Emma has BA(Hons) in Chemistry from Oxford University, and an MSc and PhD in Artificial Intelligence from the University of Edinburgh
Emma was one of the pioneers in the field of Artificial Immune Systems – taking ideas from the way in which the natural immune system works to develop computer programs that work in a similar way to the immune system to solve a range of difficult problems, such as pattern classification, anomaly detection, prediction, and optimisation of processes.
Emma is a Professor in the School of Computing at Edinburgh Napier University
Did You Know?
Emma plays the violin and fiddle and is a member of the Really Terrible Orchestra in Edinburgh!
An Inspiring Woman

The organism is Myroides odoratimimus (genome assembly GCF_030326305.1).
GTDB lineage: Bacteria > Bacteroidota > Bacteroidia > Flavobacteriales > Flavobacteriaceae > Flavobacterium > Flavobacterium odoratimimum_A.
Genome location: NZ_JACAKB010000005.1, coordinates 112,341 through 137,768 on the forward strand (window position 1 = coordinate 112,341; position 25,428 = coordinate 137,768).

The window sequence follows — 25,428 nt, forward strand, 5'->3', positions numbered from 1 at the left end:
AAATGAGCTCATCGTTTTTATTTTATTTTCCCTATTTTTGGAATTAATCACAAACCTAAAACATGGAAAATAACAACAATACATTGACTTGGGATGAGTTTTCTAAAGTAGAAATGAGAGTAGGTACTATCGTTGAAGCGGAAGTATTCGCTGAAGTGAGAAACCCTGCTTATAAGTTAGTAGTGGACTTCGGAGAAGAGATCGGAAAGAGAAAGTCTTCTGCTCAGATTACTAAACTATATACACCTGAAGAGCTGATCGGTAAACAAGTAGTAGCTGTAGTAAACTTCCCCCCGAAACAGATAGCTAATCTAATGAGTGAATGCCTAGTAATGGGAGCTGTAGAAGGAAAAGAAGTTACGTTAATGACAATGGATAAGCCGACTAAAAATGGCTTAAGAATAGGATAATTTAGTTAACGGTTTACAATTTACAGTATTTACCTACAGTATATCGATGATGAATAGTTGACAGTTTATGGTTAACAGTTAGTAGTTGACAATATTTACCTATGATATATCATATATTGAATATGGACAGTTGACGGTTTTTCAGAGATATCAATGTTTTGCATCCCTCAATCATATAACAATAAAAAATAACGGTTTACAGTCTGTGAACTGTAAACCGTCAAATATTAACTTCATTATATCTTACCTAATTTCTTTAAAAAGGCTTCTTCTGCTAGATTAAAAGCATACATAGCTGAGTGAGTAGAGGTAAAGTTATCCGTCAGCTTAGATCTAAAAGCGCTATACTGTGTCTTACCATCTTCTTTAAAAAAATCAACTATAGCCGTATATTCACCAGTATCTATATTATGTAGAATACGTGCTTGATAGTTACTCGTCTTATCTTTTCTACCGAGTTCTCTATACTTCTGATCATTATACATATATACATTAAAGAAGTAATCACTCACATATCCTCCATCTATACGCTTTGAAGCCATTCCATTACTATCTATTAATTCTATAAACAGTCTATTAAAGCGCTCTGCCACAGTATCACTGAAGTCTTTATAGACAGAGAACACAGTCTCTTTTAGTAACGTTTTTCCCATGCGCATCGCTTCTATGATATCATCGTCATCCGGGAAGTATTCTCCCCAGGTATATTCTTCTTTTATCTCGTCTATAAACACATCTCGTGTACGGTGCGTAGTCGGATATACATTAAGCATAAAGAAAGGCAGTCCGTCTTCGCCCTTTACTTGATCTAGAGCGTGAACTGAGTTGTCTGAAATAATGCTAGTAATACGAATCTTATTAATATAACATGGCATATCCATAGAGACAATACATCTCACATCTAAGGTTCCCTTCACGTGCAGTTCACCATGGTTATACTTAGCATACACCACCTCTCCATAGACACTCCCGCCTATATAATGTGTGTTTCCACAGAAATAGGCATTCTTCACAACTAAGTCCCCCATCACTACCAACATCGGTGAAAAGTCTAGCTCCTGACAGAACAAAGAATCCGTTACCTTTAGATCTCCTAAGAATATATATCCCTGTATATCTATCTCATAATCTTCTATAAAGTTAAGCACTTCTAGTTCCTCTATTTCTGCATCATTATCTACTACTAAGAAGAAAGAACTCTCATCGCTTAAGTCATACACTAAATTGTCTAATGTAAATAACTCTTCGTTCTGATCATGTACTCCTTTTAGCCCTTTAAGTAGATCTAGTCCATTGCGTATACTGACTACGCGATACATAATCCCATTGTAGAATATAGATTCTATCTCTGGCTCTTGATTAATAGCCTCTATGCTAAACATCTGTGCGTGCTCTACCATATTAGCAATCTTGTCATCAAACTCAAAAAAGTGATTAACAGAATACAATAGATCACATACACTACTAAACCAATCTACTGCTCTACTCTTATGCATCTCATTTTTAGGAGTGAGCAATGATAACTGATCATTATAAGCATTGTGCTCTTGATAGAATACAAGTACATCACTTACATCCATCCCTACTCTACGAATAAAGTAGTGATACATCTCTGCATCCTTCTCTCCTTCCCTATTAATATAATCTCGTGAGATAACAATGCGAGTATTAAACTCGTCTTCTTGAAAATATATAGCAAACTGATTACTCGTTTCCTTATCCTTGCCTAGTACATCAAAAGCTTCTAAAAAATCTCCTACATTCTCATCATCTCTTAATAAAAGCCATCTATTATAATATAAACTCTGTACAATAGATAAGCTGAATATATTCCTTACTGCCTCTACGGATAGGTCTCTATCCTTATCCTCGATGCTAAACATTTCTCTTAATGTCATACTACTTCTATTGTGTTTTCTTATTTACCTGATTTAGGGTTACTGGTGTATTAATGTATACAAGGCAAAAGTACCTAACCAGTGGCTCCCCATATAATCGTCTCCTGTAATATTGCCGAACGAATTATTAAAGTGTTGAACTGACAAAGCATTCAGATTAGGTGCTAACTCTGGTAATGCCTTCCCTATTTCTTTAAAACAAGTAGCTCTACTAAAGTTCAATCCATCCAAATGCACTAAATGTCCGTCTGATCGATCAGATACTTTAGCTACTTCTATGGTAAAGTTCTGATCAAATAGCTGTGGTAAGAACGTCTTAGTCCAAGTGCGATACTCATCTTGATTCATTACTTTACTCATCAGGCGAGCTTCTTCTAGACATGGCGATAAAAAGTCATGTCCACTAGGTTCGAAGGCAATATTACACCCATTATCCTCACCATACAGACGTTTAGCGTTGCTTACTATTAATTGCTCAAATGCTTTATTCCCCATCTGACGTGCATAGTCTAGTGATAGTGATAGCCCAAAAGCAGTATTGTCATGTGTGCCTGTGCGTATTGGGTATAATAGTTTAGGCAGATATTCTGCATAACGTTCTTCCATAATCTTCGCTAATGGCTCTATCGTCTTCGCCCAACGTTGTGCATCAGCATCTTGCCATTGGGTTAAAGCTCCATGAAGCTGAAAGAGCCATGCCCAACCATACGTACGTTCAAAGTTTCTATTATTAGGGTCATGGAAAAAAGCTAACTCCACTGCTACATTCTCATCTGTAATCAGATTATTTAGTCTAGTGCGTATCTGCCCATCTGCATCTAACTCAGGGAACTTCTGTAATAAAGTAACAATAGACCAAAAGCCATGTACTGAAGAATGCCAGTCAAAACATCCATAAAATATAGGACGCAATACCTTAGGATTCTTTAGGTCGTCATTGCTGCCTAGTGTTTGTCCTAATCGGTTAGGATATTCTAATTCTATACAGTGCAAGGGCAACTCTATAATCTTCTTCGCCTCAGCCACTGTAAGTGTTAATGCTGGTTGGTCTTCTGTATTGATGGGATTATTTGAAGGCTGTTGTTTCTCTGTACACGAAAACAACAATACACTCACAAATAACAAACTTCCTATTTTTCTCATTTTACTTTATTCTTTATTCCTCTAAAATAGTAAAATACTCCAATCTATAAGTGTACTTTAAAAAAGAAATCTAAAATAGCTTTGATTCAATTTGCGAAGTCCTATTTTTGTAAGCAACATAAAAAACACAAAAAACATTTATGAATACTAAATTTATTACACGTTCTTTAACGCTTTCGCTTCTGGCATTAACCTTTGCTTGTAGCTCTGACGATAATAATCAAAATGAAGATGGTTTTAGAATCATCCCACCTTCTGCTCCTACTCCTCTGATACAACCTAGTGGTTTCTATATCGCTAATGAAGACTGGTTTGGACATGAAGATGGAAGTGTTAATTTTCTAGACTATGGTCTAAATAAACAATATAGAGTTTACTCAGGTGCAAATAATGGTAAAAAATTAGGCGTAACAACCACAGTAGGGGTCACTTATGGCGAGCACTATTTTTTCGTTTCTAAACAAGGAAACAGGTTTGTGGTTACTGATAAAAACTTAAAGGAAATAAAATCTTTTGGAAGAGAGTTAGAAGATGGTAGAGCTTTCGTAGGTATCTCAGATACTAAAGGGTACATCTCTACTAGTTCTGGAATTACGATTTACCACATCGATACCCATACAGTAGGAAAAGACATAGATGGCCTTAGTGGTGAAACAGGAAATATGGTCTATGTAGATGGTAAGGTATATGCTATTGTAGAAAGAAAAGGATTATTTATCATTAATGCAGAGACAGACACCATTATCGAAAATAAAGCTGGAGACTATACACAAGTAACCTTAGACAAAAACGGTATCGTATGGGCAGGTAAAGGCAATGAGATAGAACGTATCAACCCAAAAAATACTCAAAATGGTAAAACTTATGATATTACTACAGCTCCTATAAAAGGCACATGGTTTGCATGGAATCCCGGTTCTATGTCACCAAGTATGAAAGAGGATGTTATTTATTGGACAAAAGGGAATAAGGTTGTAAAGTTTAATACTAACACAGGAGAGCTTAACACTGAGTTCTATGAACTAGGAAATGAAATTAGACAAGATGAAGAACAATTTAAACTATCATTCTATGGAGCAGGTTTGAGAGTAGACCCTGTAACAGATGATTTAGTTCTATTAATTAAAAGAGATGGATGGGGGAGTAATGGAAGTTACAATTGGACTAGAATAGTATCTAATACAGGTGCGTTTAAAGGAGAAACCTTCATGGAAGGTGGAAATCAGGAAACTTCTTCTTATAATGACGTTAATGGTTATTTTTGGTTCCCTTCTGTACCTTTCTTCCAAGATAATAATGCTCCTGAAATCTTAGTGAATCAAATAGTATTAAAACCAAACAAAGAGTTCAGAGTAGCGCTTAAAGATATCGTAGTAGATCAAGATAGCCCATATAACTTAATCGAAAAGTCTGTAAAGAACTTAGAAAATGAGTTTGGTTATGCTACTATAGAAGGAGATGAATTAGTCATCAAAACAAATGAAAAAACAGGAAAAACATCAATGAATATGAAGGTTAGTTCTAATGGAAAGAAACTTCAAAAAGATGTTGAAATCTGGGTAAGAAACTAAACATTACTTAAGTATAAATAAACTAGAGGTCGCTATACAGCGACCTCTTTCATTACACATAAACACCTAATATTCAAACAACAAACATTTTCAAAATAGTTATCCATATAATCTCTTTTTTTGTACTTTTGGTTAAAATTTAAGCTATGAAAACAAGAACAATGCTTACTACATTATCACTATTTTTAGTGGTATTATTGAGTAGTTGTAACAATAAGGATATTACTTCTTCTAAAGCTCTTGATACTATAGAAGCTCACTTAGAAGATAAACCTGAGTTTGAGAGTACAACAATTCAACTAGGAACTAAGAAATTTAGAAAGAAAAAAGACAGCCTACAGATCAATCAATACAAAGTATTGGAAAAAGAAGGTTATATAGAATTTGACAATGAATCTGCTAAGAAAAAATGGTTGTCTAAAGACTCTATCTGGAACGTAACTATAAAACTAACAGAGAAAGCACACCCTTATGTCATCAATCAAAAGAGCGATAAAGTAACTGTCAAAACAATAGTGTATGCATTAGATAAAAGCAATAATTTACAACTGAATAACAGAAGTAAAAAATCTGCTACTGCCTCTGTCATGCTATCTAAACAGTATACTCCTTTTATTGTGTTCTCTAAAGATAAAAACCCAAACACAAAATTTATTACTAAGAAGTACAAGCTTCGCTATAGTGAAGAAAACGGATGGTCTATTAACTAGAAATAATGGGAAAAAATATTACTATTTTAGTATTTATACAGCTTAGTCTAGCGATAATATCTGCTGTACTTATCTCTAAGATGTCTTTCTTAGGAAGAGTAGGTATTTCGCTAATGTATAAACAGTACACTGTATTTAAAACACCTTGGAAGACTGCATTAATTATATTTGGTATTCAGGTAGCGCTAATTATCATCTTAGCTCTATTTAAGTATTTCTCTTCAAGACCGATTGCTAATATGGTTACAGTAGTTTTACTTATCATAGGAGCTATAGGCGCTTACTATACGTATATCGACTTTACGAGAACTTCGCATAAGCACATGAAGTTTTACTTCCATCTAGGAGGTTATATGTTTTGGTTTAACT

As a teenager in the early 1980s when the first home computers were becoming available, Emma first became interested in computing and taught herself some basic computer programming at home. Following school, she went to Oxford University to study Chemistry. Here she gradually realised that lab-based chemistry was not for her, and in her final year, turned back to computing and developed a program that modelled the solubility of various gases in blood at different pressures, with applications to deep-sea diving. Inspired by this, after graduating she went on to the University of Edinburgh to study for an MSc in Artificial Intelligence, where she was introduced to the concept of bio-inspired computing – looking at biological systems such as evolution and swarms of insects to design computer programs to solve difficult problems. She obtained a PhD that investigated whether processes observed in the human immune system could be used to inspire the development of computer programs that could tackle problems as diverse as finding patterns in large streams of data, and scheduling operations in a manufacturing process in a factory! She is now a Professor at Edinburgh Napier University where she teaches courses in Artificial Intelligence and continues to do research. Her current work takes inspirations from natural evolution, immunology and swarms of insects to develop computer systems that learn over time, adapting to new situations and becoming better at solving problems as they get experience. The work is applied in a number of fields including swarm robotics and optimisation – helping to route vehicles more efficiently to minimise carbon emissions, schedule workers and processes in factories, and optimising cutting patterns in forests to minimise the effects of wind-damage to trees.